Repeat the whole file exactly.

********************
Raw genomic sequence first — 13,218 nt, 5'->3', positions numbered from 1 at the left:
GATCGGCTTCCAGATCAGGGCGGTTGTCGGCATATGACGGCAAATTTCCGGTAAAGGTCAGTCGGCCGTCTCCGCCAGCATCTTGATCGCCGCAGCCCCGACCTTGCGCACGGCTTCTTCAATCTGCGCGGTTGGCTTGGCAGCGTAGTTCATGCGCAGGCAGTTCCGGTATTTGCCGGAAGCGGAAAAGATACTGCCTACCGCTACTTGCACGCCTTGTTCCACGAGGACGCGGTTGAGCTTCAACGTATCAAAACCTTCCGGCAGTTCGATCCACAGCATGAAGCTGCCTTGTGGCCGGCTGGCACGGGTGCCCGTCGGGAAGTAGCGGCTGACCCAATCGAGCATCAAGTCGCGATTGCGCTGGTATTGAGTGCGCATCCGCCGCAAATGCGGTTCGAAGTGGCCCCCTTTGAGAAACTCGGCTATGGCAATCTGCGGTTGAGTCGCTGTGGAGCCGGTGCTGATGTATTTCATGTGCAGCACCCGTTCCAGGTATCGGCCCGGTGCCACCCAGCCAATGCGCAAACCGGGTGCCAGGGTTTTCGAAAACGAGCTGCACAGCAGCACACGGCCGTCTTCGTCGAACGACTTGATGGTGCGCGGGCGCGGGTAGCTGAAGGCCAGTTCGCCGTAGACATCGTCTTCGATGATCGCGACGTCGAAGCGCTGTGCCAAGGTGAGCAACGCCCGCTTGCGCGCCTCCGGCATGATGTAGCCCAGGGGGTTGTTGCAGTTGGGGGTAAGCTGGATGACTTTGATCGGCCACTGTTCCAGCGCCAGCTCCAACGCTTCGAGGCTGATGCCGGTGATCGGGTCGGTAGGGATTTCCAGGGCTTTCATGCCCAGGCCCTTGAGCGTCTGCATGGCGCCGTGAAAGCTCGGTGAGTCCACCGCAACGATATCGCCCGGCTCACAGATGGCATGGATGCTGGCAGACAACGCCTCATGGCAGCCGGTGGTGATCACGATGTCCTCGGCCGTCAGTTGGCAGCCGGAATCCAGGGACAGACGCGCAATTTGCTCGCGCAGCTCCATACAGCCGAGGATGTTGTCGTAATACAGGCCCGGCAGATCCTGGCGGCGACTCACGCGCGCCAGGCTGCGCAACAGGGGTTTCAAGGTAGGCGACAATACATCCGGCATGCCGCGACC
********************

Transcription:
Raw genomic sequence first — 13,218 nt, 5'->3', positions numbered from 1 at the left:
GATCGGCTTCCAGATCAGGGCGGTTGTCGGCATATGACGGCAAATTTCCGGTAAAGGTCAGTCGGCCGTCTCCGCCAGCATCTTGATCGCCGCAGCCCCGACCTTGCGCACGGCTTCTTCAATCTGCGCGGTTGGCTTGGCAGCGTAGTTCATGCGCAGGCAGTTCCGGTATTTGCCGGAAGCGGAAAAGATACTGCCTACCGCTACTTGCACGCCTTGTTCCACGAGGACGCGGTTGAGCTTCAACGTATCAAAACCTTCCGGCAGTTCGATCCACAGCATGAAGCTGCCTTGTGGCCGGCTGGCACGGGTGCCCGTCGGGAAGTAGCGGCTGACCCAATCGAGCATCAAGTCGCGATTGCGCTGGTATTGAGTGCGCATCCGCCGCAAATGCGGTTCGAAGTGGCCCCCTTTGAGAAACTCGGCTATGGCAATCTGCGGTTGAGTCGCTGTGGAGCCGGTGCTGATGTATTTCATGTGCAGCACCCGTTCCAGGTATCGGCCCGGTGCCACCCAGCCAATGCGCAAACCGGGTGCCAGGGTTTTCGAAAACGAGCTGCACAGCAGCACACGGCCGTCTTCGTCGAACGACTTGATGGTGCGCGGGCGCGGGTAGCTGAAGGCCAGTTCGCCGTAGACATCGTCTTCGATGATCGCGACGTCGAAGCGCTGTGCCAAGGTGAGCAACGCCCGCTTGCGCGCCTCCGGCATGATGTAGCCCAGGGGGTTGTTGCAGTTGGGGGTAAGCTGGATGACTTTGATCGGCCACTGTTCCAGCGCCAGCTCCAACGCTTCGAGGCTGATGCCGGTGATCGGGTCGGTAGGGATTTCCAGGGCTTTCATGCCCAGGCCCTTGAGCGTCTGCATGGCGCCGTGAAAGCTCGGTGAGTCCACCGCAACGATATCGCCCGGCTCACAGATGGCATGGATGCTGGCAGACAACGCCTCATGGCAGCCGGTGGTGATCACGATGTCCTCGGCCGTCAGTTGGCAGCCGGAATCCAGGGACAGACGCGCAATTTGCTCGCGCAGCTCCATACAGCCGAGGATGTTGTCGTAATACAGGCCCGGCAGATCCTGGCGGCGACTCACGCGCGCCAGGCTGCGCAACAGGGGTTTCAAGGTAGGCGACAATACATCCGGCATGCCGCGACC